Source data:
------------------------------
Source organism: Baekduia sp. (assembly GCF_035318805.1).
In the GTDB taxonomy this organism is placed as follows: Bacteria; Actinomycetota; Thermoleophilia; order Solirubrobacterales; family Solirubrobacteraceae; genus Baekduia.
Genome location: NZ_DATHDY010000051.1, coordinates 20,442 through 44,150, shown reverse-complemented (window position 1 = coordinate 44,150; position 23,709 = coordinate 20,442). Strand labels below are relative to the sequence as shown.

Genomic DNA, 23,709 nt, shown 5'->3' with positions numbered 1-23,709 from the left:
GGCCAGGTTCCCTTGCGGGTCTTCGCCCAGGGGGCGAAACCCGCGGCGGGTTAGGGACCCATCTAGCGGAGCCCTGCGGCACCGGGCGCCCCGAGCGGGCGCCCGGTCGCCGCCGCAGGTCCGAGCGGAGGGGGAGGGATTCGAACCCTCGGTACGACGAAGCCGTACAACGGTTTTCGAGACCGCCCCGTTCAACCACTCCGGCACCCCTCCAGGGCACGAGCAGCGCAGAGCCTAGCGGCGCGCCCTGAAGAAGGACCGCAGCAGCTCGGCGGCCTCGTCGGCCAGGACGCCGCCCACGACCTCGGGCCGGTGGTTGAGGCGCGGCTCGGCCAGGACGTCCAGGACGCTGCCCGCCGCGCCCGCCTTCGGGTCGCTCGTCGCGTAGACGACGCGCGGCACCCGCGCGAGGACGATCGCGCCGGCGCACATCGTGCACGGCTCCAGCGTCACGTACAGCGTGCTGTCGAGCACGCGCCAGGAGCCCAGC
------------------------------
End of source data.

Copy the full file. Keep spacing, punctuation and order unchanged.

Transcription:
Source organism: Baekduia sp. (assembly GCF_035318805.1).
In the GTDB taxonomy this organism is placed as follows: Bacteria; Actinomycetota; Thermoleophilia; order Solirubrobacterales; family Solirubrobacteraceae; genus Baekduia.
Genome location: NZ_DATHDY010000051.1, coordinates 20,442 through 44,150, shown reverse-complemented (window position 1 = coordinate 44,150; position 23,709 = coordinate 20,442). Strand labels below are relative to the sequence as shown.

Genomic DNA, 23,709 nt, shown 5'->3' with positions numbered 1-23,709 from the left:
GGCCAGGTTCCCTTGCGGGTCTTCGCCCAGGGGGCGAAACCCGCGGCGGGTTAGGGACCCATCTAGCGGAGCCCTGCGGCACCGGGCGCCCCGAGCGGGCGCCCGGTCGCCGCCGCAGGTCCGAGCGGAGGGGGAGGGATTCGAACCCTCGGTACGACGAAGCCGTACAACGGTTTTCGAGACCGCCCCGTTCAACCACTCCGGCACCCCTCCAGGGCACGAGCAGCGCAGAGCCTAGCGGCGCGCCCTGAAGAAGGACCGCAGCAGCTCGGCGGCCTCGTCGGCCAGGACGCCGCCCACGACCTCGGGCCGGTGGTTGAGGCGCGGCTCGGCCAGGACGTCCAGGACGCTGCCCGCCGCGCCCGCCTTCGGGTCGCTCGTCGCGTAGACGACGCGCGGCACCCGCGCGAGGACGATCGCGCCGGCGCACATCGTGCACGGCTCCAGCGTCACGTACAGCGTGCTGTCGAGCACGCGCCAGGAGCCCAGC